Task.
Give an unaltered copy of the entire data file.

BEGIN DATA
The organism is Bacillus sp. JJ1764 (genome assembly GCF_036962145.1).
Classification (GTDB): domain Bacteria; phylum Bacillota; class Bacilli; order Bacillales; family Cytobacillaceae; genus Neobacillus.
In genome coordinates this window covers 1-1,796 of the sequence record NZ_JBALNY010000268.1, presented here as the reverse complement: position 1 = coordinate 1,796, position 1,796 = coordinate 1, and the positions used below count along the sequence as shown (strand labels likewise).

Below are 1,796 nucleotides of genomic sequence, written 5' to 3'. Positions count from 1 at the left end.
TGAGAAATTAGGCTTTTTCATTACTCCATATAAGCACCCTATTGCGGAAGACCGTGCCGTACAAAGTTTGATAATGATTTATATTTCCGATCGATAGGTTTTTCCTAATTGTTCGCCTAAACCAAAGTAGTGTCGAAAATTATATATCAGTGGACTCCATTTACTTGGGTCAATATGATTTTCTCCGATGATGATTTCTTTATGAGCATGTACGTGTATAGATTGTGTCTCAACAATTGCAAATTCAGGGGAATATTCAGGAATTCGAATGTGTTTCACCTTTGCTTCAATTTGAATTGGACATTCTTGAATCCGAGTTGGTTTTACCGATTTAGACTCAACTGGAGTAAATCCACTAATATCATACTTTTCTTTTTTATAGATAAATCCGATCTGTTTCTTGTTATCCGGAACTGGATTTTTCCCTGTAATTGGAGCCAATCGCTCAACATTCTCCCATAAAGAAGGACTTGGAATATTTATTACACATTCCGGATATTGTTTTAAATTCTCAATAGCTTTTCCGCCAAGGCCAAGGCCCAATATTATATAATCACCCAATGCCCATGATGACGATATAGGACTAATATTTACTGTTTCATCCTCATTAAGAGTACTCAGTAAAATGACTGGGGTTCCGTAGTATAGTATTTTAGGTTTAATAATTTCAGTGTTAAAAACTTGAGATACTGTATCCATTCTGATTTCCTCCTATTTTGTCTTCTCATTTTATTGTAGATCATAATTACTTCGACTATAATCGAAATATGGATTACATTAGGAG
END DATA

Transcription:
The organism is Bacillus sp. JJ1764 (genome assembly GCF_036962145.1).
Classification (GTDB): domain Bacteria; phylum Bacillota; class Bacilli; order Bacillales; family Cytobacillaceae; genus Neobacillus.
In genome coordinates this window covers 1-1,796 of the sequence record NZ_JBALNY010000268.1, presented here as the reverse complement: position 1 = coordinate 1,796, position 1,796 = coordinate 1, and the positions used below count along the sequence as shown (strand labels likewise).

Below are 1,796 nucleotides of genomic sequence, written 5' to 3'. Positions count from 1 at the left end.
TGAGAAATTAGGCTTTTTCATTACTCCATATAAGCACCCTATTGCGGAAGACCGTGCCGTACAAAGTTTGATAATGATTTATATTTCCGATCGATAGGTTTTTCCTAATTGTTCGCCTAAACCAAAGTAGTGTCGAAAATTATATATCAGTGGACTCCATTTACTTGGGTCAATATGATTTTCTCCGATGATGATTTCTTTATGAGCATGTACGTGTATAGATTGTGTCTCAACAATTGCAAATTCAGGGGAATATTCAGGAATTCGAATGTGTTTCACCTTTGCTTCAATTTGAATTGGACATTCTTGAATCCGAGTTGGTTTTACCGATTTAGACTCAACTGGAGTAAATCCACTAATATCATACTTTTCTTTTTTATAGATAAATCCGATCTGTTTCTTGTTATCCGGAACTGGATTTTTCCCTGTAATTGGAGCCAATCGCTCAACATTCTCCCATAAAGAAGGACTTGGAATATTTATTACACATTCCGGATATTGTTTTAAATTCTCAATAGCTTTTCCGCCAAGGCCAAGGCCCAATATTATATAATCACCCAATGCCCATGATGACGATATAGGACTAATATTTACTGTTTCATCCTCATTAAGAGTACTCAGTAAAATGACTGGGGTTCCGTAGTATAGTATTTTAGGTTTAATAATTTCAGTGTTAAAAACTTGAGATACTGTATCCATTCTGATTTCCTCCTATTTTGTCTTCTCATTTTATTGTAGATCATAATTACTTCGACTATAATCGAAATATGGATTACATTAGGAG